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    How Biophilia is applied to Walls, Ceilings and Floors

    A building’s geometry is a result of applying a particular design language chosen by the architect. A design language includes the basic elements: floors, walls, ceilings, volumes, and their subdivision, windows, materials, ornamentation, and the rules for combining them. When the design language of a building is biophilia, opportunities include more than just plants on these surfaces. 

    Stephen Kellert in his thought-leadership has provided design professionals with a roadmap to incorporate a biophilic design language within buildings. He stresses that good biophilic design is more than bringing potted plants and artwork into the space. Rather, effective biophilic design is thoughtfully integrated to include elements of nature on surfaces, while maintaining spatial function. Incorporating natural elements into multiple surfaces or dimensions in the workplace creates a more diverse and interesting user experience and increases the frequency of human exposure to nature.

    Walls, ceilings, and floors are particularly important surfaces that people interact with on a daily basis.  A space’s inhabitants are likely to be highly engaged with these surfaces throughout the day while interacting with an interior. These surfaces help people with important functions and spatial organization.  When applied thoughtfully, biophilic design can be incorporated onto walls, ceilings, and floor surfaces to provide the physical, mental, performance, and behavioral benefits that human to nature connections provide. 

    There are several ways to effectively incorporate biophilic design strategies onto walls, ceilings, and floors, the most straightforward of which is to replicate the colors, textures, and patterns found in the natural landscape. With all surfaces within a building interior, it can be more than plants. The following are project examples with their associated strategy of bringing biophilia into the design language, whether to be used as a subtle integration or a prominent application theme.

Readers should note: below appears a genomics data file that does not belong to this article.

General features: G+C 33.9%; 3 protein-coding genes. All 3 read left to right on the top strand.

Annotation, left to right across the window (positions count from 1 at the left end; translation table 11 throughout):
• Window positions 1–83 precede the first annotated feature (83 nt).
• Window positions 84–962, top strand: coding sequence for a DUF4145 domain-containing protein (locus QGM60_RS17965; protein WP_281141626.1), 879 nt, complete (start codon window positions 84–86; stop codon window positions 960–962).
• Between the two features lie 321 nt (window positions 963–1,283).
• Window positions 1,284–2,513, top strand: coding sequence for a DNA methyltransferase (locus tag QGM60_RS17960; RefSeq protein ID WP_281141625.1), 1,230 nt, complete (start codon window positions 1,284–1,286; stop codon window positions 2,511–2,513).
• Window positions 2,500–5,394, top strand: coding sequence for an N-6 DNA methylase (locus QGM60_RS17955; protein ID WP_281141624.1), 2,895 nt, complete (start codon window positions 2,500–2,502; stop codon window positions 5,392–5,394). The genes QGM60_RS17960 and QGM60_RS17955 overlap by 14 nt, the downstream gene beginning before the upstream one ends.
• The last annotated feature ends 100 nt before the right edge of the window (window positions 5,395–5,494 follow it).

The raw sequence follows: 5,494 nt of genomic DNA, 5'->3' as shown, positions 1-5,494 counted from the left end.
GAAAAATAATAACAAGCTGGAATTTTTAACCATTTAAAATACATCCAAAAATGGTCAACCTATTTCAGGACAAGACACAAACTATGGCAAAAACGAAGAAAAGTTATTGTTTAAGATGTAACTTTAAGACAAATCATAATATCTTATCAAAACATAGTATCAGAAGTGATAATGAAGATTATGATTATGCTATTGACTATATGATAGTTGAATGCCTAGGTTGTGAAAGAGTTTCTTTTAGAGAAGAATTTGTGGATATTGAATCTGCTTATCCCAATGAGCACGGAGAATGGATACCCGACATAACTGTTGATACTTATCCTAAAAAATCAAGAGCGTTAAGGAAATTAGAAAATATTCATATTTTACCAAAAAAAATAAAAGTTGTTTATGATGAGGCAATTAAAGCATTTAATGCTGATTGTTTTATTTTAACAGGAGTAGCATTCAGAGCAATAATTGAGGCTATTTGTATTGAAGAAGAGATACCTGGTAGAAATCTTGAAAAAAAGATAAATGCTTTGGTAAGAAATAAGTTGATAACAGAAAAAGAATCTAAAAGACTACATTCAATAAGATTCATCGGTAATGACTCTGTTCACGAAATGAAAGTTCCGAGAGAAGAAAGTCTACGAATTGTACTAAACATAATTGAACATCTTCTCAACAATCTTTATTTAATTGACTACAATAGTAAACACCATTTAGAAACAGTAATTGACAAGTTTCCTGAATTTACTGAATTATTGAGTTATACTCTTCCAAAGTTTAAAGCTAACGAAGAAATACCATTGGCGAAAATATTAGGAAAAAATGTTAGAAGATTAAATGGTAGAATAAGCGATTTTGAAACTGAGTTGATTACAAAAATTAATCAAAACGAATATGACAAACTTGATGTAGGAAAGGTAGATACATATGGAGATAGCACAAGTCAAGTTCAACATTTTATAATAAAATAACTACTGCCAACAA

Natural Scenes

    Design: Straticom

    Photography: Bob Gundu

    Wall coverings that apply natural scenes or elements of nature.

    Earth tone colors

    Design: Straticom

    Photography: Bob Gundu

    Earth tone colors applied within flooring and walls. 

    Use of stone and/or wood

    Design: McMillan Pazdan Smith

    Photography: Kris Decker Firewater Photography

    Wood and stone walls integrated without being overpowering. 

    Patterns that include biomimicry 

    Design: Corporate Office Solutions

    Photography: Sabin Prodan

    Window etchings and carpet tiles that softly apply biomimicry

    Integrated vegetation on walls and ceilings

    Design: Arch-Studio

    Photography: Balázs Danyi

    Hanging vegetation to provide a human to nature connection that doesn’t take away from valuable floor square footage. 

    Design: Straticom

    Photography: Bob Gundu

    Vegetation that is integrated into walls and the ceilings. 

    Where else Biophilia can be in the workplace?

    Within an office, there are several areas where biophilia can be applied. These areas include:

    • Lobbies
    • Collaboration areas
    • Individual work areas
    • Corridors and thresholds
    • Wall, ceiling, and floor surfaces
    • Eating areas

    Each of these zones can incorporate elements of nature through added plants, biomorphic forms, natural materials, sunlight, water, fractal patterns, and views of landscapes. To learn more about incorporating biophilia into areas of the workplace, download our in-depth whitepaper.

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